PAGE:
Monday, 24 April 2017

On 21:36 by Steve John in    No comments
Businesses in Northern Ireland that process the data must prepare for the significant legal changes taking place next year, regardless of the situation around Brexit.



This was the key message from Dr. Ken McDonald, head of regions for the Information Commissioner, in a speech to the chief executives and chief accountants of public and private sector organizations at a breakfast briefing at a Europe hotel organized by The Management Accountants Collegiate Institute of Ireland (CIMA).

The new General Data Protection Regulation (GDPR) will take effect in May next year, and CIMA held the joint event with the heads of the Forum to highlight the challenges facing organizations.

CIMA Ireland chief Roger Acton said: "The forum aims to address the most difficult challenges facing leaders. This issue is at the top of the agenda of our members who have adopted to listen to the Dr. McDonald about.

"The new principle of accountability in GDPR requires controllers to be able to demonstrate compliance and risk assessments should begin now.

"With fines of up to 20 million pounds or 4% of worldwide turnover, the cost of not receiving the house is very high," he added.

Dr. McDonald has focused on the impact of reputation and potential economic harm from misconduct, requiring companies to now prepare to change with the help of the 12-step guide in the OIC GDPR that is available on their website.

Monday, 10 April 2017

On 21:40 by Steve John in    No comments
The majority shareholder of the consortium that is investing 18 million euros in Marsa racetrack is a partner and a Henley & Partners Holdings Ltd group manager based in Jersey.

Henley and partners are the distributors of the Malta Capital Sales Program - Individual Investment Program (IPP) - which was controversial at the local level and to some extent at EU level. In October 2016, Justice Minister Owen Bonnici revealed that the controversial PII had generated 310.3 million euros. The PN had mentioned a number of allegations about the program in the past, including the one used to buy votes.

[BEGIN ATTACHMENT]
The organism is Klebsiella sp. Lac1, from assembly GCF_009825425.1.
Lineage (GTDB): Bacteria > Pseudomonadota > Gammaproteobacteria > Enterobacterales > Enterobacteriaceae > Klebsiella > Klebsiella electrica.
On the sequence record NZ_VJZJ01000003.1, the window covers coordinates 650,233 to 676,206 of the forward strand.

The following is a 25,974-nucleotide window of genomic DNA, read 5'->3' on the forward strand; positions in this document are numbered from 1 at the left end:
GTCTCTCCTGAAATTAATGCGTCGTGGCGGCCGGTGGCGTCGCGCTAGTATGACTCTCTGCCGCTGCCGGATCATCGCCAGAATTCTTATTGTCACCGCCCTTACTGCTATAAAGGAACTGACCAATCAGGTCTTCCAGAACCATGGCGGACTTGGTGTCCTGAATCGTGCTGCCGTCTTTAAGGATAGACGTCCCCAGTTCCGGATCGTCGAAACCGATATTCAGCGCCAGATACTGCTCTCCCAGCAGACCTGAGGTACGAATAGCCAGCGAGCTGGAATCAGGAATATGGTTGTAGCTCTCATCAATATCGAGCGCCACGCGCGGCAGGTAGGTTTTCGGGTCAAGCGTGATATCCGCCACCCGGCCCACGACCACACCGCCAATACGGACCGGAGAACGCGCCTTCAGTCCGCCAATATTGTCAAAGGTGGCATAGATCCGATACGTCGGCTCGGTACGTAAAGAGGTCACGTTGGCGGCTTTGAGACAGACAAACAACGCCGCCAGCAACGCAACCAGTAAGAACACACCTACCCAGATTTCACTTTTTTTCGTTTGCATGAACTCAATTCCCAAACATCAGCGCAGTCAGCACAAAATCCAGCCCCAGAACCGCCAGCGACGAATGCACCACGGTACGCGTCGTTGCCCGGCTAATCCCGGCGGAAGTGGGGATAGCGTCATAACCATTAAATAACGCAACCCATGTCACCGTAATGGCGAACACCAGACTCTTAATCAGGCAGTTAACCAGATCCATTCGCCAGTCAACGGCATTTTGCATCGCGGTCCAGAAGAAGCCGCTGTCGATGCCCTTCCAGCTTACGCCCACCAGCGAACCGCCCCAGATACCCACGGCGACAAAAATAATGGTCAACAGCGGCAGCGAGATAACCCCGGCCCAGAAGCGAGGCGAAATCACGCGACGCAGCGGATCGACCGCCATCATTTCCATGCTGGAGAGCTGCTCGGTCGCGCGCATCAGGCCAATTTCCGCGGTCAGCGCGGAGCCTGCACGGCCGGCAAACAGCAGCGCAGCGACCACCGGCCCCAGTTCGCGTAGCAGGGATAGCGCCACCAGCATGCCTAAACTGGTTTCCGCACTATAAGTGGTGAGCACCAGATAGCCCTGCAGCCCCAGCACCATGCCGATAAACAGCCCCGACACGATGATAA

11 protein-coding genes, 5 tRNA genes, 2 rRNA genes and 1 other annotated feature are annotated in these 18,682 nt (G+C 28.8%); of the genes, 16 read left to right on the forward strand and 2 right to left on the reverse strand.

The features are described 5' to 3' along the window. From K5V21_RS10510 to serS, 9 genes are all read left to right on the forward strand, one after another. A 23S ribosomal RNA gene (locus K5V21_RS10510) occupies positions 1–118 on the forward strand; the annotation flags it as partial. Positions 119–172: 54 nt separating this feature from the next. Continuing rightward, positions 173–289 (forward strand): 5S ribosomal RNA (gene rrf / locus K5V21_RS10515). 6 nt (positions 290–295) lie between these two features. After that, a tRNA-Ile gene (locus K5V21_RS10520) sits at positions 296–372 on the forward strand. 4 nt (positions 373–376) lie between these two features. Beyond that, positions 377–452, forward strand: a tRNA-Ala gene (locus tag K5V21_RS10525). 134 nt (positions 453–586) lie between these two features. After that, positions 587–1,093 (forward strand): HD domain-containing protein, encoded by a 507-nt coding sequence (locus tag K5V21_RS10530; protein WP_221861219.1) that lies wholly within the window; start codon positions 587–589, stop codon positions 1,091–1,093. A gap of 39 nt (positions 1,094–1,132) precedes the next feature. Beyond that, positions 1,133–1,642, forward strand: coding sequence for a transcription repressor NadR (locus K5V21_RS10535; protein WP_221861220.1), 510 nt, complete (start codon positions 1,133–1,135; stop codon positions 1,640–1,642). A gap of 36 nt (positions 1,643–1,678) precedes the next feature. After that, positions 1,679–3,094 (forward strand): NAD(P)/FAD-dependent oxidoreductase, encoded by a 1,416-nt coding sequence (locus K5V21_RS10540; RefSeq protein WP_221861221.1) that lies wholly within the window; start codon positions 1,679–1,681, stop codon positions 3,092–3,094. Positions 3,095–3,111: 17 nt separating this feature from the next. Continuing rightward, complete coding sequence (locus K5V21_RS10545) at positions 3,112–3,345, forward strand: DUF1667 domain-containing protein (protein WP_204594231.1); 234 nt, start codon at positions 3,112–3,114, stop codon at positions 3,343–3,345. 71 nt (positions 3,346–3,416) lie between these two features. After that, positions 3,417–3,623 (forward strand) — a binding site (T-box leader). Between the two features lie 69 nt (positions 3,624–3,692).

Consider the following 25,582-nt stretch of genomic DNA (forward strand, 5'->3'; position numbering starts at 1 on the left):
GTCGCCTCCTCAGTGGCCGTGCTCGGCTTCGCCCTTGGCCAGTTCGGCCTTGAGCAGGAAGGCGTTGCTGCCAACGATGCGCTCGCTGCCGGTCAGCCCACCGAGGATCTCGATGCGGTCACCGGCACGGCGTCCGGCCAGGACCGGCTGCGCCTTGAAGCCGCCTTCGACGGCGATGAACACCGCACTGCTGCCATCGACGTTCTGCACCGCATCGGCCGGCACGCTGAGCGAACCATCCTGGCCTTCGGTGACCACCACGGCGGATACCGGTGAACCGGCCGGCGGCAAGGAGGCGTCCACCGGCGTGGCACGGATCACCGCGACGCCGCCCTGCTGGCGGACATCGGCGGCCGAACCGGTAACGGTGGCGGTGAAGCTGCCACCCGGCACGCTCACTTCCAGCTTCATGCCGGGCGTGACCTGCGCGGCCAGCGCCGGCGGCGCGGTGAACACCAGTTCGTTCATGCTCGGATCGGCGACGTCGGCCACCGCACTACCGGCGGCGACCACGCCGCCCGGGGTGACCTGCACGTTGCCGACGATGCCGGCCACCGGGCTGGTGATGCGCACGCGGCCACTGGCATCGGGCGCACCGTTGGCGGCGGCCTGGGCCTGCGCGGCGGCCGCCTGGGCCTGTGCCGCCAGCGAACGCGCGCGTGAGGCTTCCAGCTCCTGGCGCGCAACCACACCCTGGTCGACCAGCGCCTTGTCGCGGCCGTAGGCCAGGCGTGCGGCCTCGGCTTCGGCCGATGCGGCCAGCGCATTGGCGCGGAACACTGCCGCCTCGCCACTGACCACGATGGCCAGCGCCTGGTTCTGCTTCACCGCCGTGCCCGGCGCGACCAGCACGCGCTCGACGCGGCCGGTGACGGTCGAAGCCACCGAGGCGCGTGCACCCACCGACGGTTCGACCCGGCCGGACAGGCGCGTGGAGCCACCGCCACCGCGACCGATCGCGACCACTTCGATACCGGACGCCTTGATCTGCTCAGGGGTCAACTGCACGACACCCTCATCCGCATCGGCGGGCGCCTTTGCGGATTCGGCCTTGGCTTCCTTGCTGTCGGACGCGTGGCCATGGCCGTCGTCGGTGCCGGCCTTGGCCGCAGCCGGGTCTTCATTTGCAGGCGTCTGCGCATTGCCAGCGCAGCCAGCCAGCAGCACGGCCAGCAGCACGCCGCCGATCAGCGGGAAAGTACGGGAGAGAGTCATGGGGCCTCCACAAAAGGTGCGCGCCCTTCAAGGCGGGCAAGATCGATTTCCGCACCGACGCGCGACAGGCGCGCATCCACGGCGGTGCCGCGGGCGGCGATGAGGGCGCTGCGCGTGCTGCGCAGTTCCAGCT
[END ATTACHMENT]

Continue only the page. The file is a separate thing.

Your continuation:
Hugh Morshead owns 72 000 shares (100 000) issued shares in the company registered in Malta, called Marsa Race Track Ltd., the consortium that will receive the runway concession.

On March 22 of this year, the government signed an agreement with Marsa Race Track Ltd for a concession on the Marsa track. The company, Marsa Race Track Ltd, has also been included on the same day. The consortium said it will develop a facility at the forefront of horse racing technology, which would include a family park. The prime minister said it was the largest private investment in the sports sector and that the project attracts thousands of tourists each year. The memorandum of understanding was signed in Castilla.

So far, only lawyer Pio Valletta was a member of the consortium, but this newsroom can now reveal another. In addition to Dr. Valetta and M. Morshead, British citizens, Kusam Sharma and Irish nationals, Aldred Kenneth Alexander, also have shares in Marsa Race Track Ltd. In addition, two companies: F. Schembri Holdings Ltd (a Maltese company- Company Owns 5,000 shares), owned by Frank Schembri and true to its type Ltd (Ireland-based company with 10 000 shares).

According to Henley and Associates website, Hugh Morshead is also a qualified accountant and an Associate of the Chartered Institute of Management Accountants, and relied on Jersey for many years. He has also registered as Henley Maltese company director and partners.

He addressed the international press of the Malta IIP program. For example, the EU Observer reported that M. Morshead said: "We have many advised the government regarding the creation of legal, promotion and implementation of our own malta office."

During the signing of the Memorandum of Understanding, architect Edwin Mintoff said that once the necessary permits from the Planning Authority had been obtained, the project would require approximately 18 months to complete.

When asked if he would or would not publish the MOU, Dr. Valetta told the newsroom that they are not willing to publish it for the time being because there is a confidentiality clause. "This should be an agreed version. At this point, I do not think this is the scope for now. I do not think that's going to be a problem later." He said that once negotiations on the concession contract begin, which will be soon, this will probably be the time of its publication.

When asked if he had a problem of delivery of the MOU if the government had no objection, he said: "We would have no problem. There is no reason why anyone has a problem, if both parties agree."